reply to post by SLAYER69
Well, having lived in Florida the majority of my life, Shuttle launches do not make me excited.
Must be like having too much of a good thing, it makes it meaningless, when it happens over and over.
Same goes for the beach.
I was 12 and watched Columbia blow up on a black and white television during school.
The Space Shuttle program has always been expensive as Hell no matter which country we're talking about.
$30 billion or more when we're not leaving Earth orbit to explore further out to me is a huge waste.
I realize that going into outerspace is a big deal and an even bigger deal to citizens.
I just hate seeing mismanagement of funds, malfeasance, and something being used like a political weapon.
Personally, when Russia collapsed,after the Cold War due to a C.I.A. Analyst figuring out how to beat "The Great Russian Bear"
outspending them through the Nuclear Arms Race, among many other venues, I just stopped caring about the Russian and American point/counterpoint of
Not to mention through many books I figured out the bankers manipulated the Tsars out of power.
To create an ignorant bureaucracy just to give the United States a worthy enemy.
With the end goal to eventually beat them just through toppling the "enemy".
Great thread, SLAYER69, but I see the money wasted, more than Space Programs being utilized properly.
Not to mention people like Richard Branson planning vacations in space.
Which can be transitioned from vacations to evacuations in space and only for the trillionaire.
Quote from : Wikipedia : Mojave Air and Space Port
The Mojave Air and Space Port (IATA: MHV, ICAO: KMHV), also known as the Civilian Aerospace Test Center, is located in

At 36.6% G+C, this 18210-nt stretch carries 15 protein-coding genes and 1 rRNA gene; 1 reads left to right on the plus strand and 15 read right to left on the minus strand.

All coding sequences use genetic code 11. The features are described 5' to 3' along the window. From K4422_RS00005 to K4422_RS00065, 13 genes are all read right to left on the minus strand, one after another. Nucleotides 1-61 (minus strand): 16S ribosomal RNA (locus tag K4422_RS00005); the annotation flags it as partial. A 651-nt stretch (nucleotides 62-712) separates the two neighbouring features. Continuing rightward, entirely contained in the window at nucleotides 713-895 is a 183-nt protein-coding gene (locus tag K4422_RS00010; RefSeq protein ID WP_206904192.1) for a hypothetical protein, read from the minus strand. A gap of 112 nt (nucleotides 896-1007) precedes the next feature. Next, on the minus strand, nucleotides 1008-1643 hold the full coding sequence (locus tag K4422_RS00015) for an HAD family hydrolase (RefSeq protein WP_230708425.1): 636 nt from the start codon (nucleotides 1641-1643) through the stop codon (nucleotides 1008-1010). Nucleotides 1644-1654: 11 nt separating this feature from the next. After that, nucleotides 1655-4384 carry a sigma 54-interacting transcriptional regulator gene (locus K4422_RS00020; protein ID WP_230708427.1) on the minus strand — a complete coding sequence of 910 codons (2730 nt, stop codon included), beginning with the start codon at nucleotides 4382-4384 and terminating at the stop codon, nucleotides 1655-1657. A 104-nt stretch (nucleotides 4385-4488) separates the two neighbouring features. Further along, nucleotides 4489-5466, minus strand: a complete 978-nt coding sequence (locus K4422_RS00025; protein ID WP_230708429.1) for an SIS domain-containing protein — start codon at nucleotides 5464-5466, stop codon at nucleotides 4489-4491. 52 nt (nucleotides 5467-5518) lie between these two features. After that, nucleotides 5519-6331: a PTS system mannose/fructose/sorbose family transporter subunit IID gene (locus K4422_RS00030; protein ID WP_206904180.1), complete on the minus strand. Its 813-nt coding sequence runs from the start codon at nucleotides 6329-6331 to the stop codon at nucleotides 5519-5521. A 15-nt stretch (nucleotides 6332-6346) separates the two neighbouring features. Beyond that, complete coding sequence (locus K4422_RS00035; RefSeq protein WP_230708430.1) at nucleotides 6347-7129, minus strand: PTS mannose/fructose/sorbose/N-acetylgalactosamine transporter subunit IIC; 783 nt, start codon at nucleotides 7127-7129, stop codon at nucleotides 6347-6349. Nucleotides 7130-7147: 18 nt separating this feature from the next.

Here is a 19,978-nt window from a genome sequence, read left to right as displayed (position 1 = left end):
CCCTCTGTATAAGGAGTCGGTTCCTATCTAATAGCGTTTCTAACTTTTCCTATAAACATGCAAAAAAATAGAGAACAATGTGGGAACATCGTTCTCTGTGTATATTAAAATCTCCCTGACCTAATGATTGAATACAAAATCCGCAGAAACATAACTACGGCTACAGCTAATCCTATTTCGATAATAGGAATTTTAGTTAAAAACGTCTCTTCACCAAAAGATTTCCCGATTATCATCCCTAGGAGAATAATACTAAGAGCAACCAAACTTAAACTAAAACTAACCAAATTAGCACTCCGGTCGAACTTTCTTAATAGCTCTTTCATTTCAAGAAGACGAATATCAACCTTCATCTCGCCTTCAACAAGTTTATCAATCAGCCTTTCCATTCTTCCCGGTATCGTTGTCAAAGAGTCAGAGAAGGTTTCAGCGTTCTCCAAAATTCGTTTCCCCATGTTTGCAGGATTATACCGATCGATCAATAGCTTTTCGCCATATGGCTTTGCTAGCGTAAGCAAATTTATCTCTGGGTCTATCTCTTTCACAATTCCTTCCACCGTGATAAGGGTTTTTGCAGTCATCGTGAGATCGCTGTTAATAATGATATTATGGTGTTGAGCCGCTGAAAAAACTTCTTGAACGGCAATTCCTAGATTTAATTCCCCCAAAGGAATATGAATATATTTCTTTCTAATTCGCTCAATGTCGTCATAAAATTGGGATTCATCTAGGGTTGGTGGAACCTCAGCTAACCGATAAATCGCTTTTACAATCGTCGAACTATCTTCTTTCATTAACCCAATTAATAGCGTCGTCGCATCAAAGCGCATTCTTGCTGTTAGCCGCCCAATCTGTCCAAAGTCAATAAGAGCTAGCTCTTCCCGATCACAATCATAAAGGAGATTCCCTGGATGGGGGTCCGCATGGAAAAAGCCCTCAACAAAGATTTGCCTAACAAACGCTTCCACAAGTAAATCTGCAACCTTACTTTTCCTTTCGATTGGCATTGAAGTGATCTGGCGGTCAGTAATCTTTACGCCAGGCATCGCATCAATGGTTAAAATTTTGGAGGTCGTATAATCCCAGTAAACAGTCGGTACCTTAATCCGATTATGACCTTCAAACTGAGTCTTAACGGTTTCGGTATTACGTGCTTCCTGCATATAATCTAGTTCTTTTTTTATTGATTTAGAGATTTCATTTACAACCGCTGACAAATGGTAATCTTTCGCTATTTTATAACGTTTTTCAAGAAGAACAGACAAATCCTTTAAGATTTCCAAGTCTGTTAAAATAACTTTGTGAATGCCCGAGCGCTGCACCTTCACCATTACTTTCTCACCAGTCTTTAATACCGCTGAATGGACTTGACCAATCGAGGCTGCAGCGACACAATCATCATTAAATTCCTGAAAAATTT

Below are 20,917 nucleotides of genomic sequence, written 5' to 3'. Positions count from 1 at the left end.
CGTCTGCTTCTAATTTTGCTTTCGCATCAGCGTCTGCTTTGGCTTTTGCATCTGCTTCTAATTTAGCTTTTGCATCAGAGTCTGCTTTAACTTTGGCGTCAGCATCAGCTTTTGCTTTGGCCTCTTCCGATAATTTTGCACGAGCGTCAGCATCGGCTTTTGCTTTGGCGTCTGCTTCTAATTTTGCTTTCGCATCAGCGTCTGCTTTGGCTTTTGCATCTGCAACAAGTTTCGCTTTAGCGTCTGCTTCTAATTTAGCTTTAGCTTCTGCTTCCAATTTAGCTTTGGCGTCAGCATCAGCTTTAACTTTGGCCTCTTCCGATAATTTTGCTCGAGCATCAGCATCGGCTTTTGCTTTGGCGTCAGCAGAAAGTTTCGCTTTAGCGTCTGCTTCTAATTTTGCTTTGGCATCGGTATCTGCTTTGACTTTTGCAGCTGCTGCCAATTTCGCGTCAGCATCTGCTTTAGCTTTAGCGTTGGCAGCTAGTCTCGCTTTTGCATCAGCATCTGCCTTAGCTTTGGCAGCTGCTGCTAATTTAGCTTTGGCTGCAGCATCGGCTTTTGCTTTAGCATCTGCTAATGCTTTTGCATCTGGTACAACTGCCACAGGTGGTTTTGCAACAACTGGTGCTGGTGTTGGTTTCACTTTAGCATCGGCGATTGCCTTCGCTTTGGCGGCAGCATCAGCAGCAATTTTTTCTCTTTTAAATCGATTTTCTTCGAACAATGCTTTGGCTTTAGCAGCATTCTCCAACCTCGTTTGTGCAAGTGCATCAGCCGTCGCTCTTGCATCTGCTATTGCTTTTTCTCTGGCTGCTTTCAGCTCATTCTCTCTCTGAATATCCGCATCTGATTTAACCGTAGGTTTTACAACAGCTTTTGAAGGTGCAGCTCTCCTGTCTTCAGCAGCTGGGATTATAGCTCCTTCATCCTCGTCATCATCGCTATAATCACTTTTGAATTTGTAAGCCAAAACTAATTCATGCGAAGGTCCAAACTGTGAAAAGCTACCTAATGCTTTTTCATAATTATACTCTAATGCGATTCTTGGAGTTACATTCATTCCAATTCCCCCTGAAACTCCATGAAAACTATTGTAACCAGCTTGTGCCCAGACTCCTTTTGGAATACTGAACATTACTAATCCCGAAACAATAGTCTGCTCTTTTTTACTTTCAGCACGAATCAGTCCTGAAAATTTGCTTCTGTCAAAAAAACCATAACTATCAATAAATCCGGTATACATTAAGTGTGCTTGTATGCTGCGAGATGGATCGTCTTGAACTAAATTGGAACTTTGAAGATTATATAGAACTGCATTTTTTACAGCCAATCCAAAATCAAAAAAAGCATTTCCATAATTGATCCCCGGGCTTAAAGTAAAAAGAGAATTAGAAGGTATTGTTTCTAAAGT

Mojave, California, at an elevation of 2,791 feet (851 m).
It is the first facility to be licensed in the United States for horizontal launches of reusable spacecraft, being certified as a spaceport by the
Federal Aviation Administration on June 17, 2004.
Bolded and underlined by SKL
Interesting is it not, that the Mojave Air and Space Port
, has a designation under the United Nations?
Which leads to this information.
Quote from : Wiipedia : International Air Transport
Association airport code
An IATA airport code, also known an IATA location identifier, IATA station code or simply a location identifier, is a three-letter code designating
many airports around the world, defined by the International Air Transport Association (IATA).
The characters prominently displayed on baggage tags attached at airport check-in desks are an example of a way these codes are used.
The assignment of these codes is governed by IATA Resolution 763, and it is administered by IATA headquarters in Montreal.
The codes are published biannually in the IATA Airline Coding Directory.
Most countries use ICAO codes, not IATA codes, in their official aeronautical publications.
IATA also provides codes for railway stations and for airport handling entities.
A list of airports sorted by IATA code is available. A list of railway stations codeshared in agreements between airlines and rail lines such as
Amtrak, SNCF French Rail, Deutsche Bahn is available.
There is also a separate List of Amtrak station codes, three-character codes used by Amtrak for its railway stations in the United States and
Which leads to this information and the I.C.A.O.
This goes into the purview of zorgon's thread on Navy Spacy Command.
Quote from : Wikipedia : International Civil Aviation
Organization airport code
The ICAO (pronounced /ˌaɪˌkeɪˈoʊ/, as if "I-K-O") airport code or location indicator is a four-letter alphanumeric code designating each airport
around the world.
These codes are defined by the International Civil Aviation Organization, and published in ICAO Document 7910: Location Indicators.
The ICAO codes are used by air traffic control and airline operations such as flight planning.
They are not the same as the IATA codes encountered by the general public, which are used for airline timetables, reservations, and baggage handling.
For example, travellers who use London's Heathrow Airport will most likely be familiar with its IATA code: LHR.
They are less likely, however, to be familiar with the ICAO code: EGLL.
ICAO codes are also used to identify other locations such as weather stations, International Flight Service Stations or Area Control Centers, whether
or not they are located at airports.
It is my firm belief we have a game called the Shell Game going on hidden in plain sight.
Between America, China, and Russia, there is a lot more in depth information.
If you're paying close attention to the details.
And you use an investigative mind to dig deeply.
edit on 3/2/11 by SpartanKingLeonidas because: Adding Depth and Insight Into the